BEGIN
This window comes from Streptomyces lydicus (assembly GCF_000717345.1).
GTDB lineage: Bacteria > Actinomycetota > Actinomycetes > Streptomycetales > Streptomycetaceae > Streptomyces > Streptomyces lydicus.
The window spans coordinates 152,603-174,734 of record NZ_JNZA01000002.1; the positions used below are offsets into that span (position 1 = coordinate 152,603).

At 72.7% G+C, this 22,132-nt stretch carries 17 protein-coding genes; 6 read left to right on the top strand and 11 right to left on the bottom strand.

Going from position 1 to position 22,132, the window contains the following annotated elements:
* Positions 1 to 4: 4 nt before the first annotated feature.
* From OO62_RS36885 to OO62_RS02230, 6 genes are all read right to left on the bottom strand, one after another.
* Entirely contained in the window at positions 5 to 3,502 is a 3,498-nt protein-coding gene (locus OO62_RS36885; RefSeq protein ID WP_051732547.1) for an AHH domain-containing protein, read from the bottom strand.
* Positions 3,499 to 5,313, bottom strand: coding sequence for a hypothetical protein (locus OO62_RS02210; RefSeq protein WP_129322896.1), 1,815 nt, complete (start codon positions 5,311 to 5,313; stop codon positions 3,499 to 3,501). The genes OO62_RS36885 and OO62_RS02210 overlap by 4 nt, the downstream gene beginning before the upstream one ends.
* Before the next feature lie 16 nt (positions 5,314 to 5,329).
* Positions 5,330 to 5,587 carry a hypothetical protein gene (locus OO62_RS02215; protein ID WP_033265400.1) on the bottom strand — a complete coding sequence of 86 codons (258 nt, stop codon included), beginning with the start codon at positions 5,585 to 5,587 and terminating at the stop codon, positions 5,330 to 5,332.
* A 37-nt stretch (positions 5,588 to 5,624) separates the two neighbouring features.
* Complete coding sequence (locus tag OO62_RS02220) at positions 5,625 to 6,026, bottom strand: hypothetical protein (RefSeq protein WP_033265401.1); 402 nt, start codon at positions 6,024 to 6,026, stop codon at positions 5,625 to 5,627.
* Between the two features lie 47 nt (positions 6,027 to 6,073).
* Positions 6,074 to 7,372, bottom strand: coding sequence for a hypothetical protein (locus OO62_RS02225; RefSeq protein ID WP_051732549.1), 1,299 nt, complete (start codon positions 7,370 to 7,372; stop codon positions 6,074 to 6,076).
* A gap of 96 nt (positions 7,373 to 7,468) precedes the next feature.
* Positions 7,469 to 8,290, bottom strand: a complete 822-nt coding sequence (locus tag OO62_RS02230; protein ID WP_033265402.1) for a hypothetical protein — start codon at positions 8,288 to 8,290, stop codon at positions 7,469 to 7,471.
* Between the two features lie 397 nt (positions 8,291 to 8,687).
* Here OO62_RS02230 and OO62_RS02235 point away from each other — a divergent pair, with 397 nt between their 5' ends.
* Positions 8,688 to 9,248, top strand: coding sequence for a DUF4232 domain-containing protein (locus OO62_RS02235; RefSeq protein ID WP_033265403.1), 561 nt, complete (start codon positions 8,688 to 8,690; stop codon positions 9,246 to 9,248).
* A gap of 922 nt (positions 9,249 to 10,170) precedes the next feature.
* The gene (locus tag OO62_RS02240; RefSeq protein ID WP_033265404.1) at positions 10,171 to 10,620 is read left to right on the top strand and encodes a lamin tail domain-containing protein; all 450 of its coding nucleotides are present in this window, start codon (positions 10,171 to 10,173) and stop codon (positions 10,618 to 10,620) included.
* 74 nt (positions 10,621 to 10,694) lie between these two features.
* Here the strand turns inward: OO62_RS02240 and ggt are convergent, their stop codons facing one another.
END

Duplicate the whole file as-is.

This window comes from Streptomyces lydicus (assembly GCF_000717345.1).
GTDB lineage: Bacteria > Actinomycetota > Actinomycetes > Streptomycetales > Streptomycetaceae > Streptomyces > Streptomyces lydicus.
The window spans coordinates 152,603-174,734 of record NZ_JNZA01000002.1; the positions used below are offsets into that span (position 1 = coordinate 152,603).

At 72.7% G+C, this 22,132-nt stretch carries 17 protein-coding genes; 6 read left to right on the top strand and 11 right to left on the bottom strand.

Going from position 1 to position 22,132, the window contains the following annotated elements:
* Positions 1 to 4: 4 nt before the first annotated feature.
* From OO62_RS36885 to OO62_RS02230, 6 genes are all read right to left on the bottom strand, one after another.
* Entirely contained in the window at positions 5 to 3,502 is a 3,498-nt protein-coding gene (locus OO62_RS36885; RefSeq protein ID WP_051732547.1) for an AHH domain-containing protein, read from the bottom strand.
* Positions 3,499 to 5,313, bottom strand: coding sequence for a hypothetical protein (locus OO62_RS02210; RefSeq protein WP_129322896.1), 1,815 nt, complete (start codon positions 5,311 to 5,313; stop codon positions 3,499 to 3,501). The genes OO62_RS36885 and OO62_RS02210 overlap by 4 nt, the downstream gene beginning before the upstream one ends.
* Before the next feature lie 16 nt (positions 5,314 to 5,329).
* Positions 5,330 to 5,587 carry a hypothetical protein gene (locus OO62_RS02215; protein ID WP_033265400.1) on the bottom strand — a complete coding sequence of 86 codons (258 nt, stop codon included), beginning with the start codon at positions 5,585 to 5,587 and terminating at the stop codon, positions 5,330 to 5,332.
* A 37-nt stretch (positions 5,588 to 5,624) separates the two neighbouring features.
* Complete coding sequence (locus tag OO62_RS02220) at positions 5,625 to 6,026, bottom strand: hypothetical protein (RefSeq protein WP_033265401.1); 402 nt, start codon at positions 6,024 to 6,026, stop codon at positions 5,625 to 5,627.
* Between the two features lie 47 nt (positions 6,027 to 6,073).
* Positions 6,074 to 7,372, bottom strand: coding sequence for a hypothetical protein (locus OO62_RS02225; RefSeq protein ID WP_051732549.1), 1,299 nt, complete (start codon positions 7,370 to 7,372; stop codon positions 6,074 to 6,076).
* A gap of 96 nt (positions 7,373 to 7,468) precedes the next feature.
* Positions 7,469 to 8,290, bottom strand: a complete 822-nt coding sequence (locus tag OO62_RS02230; protein ID WP_033265402.1) for a hypothetical protein — start codon at positions 8,288 to 8,290, stop codon at positions 7,469 to 7,471.
* Between the two features lie 397 nt (positions 8,291 to 8,687).
* Here OO62_RS02230 and OO62_RS02235 point away from each other — a divergent pair, with 397 nt between their 5' ends.
* Positions 8,688 to 9,248, top strand: coding sequence for a DUF4232 domain-containing protein (locus OO62_RS02235; RefSeq protein ID WP_033265403.1), 561 nt, complete (start codon positions 8,688 to 8,690; stop codon positions 9,246 to 9,248).
* A gap of 922 nt (positions 9,249 to 10,170) precedes the next feature.
* The gene (locus tag OO62_RS02240; RefSeq protein ID WP_033265404.1) at positions 10,171 to 10,620 is read left to right on the top strand and encodes a lamin tail domain-containing protein; all 450 of its coding nucleotides are present in this window, start codon (positions 10,171 to 10,173) and stop codon (positions 10,618 to 10,620) included.
* 74 nt (positions 10,621 to 10,694) lie between these two features.
* Here the strand turns inward: OO62_RS02240 and ggt are convergent, their stop codons facing one another.